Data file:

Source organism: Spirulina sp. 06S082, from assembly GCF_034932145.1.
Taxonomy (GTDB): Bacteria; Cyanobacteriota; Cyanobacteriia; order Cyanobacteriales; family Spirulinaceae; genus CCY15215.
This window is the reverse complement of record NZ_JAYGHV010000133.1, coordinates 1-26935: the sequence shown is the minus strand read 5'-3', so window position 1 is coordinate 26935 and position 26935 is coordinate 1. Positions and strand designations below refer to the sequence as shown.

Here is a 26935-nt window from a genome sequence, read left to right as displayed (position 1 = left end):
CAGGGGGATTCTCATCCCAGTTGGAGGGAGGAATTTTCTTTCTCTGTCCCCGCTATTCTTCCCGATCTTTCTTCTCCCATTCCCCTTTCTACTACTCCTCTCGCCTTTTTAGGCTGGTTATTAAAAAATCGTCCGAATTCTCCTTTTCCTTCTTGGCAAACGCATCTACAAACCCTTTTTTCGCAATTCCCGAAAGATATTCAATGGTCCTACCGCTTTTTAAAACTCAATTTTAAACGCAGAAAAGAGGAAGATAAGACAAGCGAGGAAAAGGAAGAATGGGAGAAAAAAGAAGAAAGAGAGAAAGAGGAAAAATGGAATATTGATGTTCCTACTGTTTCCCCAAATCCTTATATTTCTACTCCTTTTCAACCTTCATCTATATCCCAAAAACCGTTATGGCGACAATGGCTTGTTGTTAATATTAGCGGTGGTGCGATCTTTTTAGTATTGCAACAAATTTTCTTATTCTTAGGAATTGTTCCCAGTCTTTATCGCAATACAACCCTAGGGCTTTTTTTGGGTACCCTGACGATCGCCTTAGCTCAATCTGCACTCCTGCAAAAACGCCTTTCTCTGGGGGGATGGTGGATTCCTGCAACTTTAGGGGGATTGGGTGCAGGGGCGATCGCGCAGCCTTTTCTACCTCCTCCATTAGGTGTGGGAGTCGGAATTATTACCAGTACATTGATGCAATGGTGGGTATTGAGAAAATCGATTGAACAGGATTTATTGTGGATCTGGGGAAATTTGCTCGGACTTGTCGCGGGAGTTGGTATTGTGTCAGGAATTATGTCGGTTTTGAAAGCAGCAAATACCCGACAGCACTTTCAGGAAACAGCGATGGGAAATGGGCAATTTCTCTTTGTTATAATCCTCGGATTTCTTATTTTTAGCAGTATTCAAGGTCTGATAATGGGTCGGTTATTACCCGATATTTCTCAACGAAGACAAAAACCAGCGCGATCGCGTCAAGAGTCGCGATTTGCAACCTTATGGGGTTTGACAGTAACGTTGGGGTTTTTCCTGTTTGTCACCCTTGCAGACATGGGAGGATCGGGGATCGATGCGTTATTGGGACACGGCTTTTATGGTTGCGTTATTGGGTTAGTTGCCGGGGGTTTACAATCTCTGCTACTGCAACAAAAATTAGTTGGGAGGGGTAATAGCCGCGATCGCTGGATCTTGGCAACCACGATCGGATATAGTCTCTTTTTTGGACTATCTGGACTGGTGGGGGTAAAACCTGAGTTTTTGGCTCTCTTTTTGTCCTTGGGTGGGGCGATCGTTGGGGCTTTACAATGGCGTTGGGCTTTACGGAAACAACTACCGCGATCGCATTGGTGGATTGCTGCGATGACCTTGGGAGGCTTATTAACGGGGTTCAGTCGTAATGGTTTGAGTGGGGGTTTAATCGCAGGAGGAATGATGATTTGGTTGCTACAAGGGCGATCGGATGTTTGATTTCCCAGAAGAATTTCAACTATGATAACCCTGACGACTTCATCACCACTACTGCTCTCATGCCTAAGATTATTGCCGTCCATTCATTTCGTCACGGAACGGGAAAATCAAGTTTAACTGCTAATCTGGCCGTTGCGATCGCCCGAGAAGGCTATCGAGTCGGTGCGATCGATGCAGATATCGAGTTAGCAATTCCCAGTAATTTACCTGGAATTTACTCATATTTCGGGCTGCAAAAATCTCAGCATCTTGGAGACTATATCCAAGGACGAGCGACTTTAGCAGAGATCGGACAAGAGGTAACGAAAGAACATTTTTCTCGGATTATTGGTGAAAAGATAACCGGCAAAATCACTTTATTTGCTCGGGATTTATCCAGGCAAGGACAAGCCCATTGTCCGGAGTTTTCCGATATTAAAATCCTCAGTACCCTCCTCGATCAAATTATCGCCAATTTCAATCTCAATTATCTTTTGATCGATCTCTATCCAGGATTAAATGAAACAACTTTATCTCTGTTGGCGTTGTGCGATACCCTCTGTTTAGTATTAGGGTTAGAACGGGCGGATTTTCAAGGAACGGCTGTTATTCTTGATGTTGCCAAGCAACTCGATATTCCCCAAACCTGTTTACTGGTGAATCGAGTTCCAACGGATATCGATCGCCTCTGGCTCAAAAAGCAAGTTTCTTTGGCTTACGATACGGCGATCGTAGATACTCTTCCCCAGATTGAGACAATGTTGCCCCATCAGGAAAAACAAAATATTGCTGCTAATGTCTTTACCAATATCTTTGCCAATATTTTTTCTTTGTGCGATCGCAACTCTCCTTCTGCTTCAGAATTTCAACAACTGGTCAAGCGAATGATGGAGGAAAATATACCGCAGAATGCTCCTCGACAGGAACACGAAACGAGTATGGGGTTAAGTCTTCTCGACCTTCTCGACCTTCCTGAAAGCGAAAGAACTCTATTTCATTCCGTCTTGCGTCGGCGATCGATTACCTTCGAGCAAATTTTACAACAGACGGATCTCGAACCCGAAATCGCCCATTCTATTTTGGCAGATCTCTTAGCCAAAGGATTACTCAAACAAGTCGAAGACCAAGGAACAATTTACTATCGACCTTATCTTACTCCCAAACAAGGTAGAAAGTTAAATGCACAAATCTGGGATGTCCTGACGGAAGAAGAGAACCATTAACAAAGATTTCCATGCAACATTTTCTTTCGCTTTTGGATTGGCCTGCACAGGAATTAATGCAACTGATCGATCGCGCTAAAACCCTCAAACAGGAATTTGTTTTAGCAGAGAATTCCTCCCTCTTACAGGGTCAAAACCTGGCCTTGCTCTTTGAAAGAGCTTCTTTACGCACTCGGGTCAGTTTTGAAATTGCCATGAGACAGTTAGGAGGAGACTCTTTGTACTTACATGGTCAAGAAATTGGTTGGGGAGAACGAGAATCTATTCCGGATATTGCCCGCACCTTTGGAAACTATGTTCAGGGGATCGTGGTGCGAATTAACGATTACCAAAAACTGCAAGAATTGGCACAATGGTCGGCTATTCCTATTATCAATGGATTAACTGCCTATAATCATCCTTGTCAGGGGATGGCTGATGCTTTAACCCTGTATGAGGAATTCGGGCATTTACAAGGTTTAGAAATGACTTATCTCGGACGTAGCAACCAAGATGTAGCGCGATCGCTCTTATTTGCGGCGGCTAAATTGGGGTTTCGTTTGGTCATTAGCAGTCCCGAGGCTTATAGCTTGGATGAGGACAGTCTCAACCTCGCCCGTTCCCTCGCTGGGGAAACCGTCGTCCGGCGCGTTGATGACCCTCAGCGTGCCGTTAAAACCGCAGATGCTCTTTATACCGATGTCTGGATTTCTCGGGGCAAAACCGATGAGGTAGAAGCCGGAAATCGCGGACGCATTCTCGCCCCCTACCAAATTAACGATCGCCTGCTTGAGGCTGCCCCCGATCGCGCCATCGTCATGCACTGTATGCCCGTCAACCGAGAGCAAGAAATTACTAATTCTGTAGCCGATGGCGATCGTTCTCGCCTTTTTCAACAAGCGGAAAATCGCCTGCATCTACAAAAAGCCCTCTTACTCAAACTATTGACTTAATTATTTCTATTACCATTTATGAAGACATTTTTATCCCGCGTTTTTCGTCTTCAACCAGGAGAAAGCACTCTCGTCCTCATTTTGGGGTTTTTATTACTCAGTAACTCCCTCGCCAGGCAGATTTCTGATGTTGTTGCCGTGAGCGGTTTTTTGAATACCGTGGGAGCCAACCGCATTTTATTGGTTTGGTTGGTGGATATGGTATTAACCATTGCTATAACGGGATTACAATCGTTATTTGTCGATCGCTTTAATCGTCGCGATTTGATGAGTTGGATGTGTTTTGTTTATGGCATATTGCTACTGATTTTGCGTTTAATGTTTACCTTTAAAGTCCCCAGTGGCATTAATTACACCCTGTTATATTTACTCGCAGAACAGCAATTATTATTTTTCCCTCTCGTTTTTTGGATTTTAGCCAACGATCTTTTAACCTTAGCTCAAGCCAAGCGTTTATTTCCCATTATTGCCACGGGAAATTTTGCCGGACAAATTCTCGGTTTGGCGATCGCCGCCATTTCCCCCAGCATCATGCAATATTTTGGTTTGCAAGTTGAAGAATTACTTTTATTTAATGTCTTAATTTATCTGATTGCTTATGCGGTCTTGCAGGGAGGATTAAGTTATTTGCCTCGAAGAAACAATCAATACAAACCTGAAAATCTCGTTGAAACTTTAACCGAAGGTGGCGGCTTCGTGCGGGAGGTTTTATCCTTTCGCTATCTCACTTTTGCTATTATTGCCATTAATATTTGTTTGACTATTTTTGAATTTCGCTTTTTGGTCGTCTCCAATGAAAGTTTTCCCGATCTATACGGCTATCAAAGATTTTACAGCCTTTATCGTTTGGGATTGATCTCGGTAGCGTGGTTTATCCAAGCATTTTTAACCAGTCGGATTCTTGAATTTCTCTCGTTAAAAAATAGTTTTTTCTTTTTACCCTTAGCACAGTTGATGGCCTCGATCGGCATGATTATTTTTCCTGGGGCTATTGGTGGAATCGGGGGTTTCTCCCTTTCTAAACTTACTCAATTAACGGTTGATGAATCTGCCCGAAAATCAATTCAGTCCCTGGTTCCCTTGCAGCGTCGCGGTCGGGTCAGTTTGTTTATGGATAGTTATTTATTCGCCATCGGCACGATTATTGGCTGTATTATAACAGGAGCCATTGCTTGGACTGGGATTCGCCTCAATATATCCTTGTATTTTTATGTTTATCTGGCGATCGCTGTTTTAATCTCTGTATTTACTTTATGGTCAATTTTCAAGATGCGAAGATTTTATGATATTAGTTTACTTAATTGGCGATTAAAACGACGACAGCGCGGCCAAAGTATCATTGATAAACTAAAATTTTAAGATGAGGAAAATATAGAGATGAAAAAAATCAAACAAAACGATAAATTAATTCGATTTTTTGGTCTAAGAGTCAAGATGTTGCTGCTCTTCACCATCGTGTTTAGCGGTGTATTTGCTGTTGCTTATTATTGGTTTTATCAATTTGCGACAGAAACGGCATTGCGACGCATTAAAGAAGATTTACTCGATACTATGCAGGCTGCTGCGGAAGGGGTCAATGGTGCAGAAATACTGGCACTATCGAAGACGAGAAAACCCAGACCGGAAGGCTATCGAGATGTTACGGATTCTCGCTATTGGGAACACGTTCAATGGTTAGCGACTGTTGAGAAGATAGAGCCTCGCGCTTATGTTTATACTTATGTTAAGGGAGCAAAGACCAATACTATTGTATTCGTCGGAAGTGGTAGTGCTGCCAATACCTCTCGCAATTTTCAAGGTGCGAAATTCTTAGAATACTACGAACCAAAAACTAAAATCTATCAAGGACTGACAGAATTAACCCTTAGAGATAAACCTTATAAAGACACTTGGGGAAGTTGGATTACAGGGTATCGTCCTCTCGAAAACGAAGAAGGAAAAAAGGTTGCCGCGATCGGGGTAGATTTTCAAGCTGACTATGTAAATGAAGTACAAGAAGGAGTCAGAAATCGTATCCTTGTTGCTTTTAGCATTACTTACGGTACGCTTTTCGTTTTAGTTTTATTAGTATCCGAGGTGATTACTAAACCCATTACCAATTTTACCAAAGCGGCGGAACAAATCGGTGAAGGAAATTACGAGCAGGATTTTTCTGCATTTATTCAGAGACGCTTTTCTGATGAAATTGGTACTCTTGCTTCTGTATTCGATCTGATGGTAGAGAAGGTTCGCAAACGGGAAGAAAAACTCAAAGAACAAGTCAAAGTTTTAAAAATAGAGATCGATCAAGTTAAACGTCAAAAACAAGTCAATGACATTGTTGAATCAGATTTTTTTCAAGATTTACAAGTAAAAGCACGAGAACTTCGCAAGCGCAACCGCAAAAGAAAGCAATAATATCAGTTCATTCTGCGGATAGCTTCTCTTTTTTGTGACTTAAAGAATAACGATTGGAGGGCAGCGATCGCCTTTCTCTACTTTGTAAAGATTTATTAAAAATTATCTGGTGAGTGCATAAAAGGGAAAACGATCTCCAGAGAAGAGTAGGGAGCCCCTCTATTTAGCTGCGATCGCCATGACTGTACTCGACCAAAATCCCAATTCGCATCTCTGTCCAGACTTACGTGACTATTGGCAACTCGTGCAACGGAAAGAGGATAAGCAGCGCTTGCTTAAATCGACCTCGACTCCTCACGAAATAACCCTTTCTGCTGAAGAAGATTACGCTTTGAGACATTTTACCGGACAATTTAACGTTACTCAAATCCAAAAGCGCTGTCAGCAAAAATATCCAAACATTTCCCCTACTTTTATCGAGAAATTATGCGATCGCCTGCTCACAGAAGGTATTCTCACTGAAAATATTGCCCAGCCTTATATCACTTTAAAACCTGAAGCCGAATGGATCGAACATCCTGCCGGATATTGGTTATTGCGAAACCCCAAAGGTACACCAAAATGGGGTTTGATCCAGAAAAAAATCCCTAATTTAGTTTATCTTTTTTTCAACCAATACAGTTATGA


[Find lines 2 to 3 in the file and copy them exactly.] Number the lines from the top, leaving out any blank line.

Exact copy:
Taxonomy (GTDB): Bacteria; Cyanobacteriota; Cyanobacteriia; order Cyanobacteriales; family Spirulinaceae; genus CCY15215.
This window is the reverse complement of record NZ_JAYGHV010000133.1, coordinates 1-26935: the sequence shown is the minus strand read 5'-3', so window position 1 is coordinate 26935 and position 26935 is coordinate 1. Positions and strand designations below refer to the sequence as shown.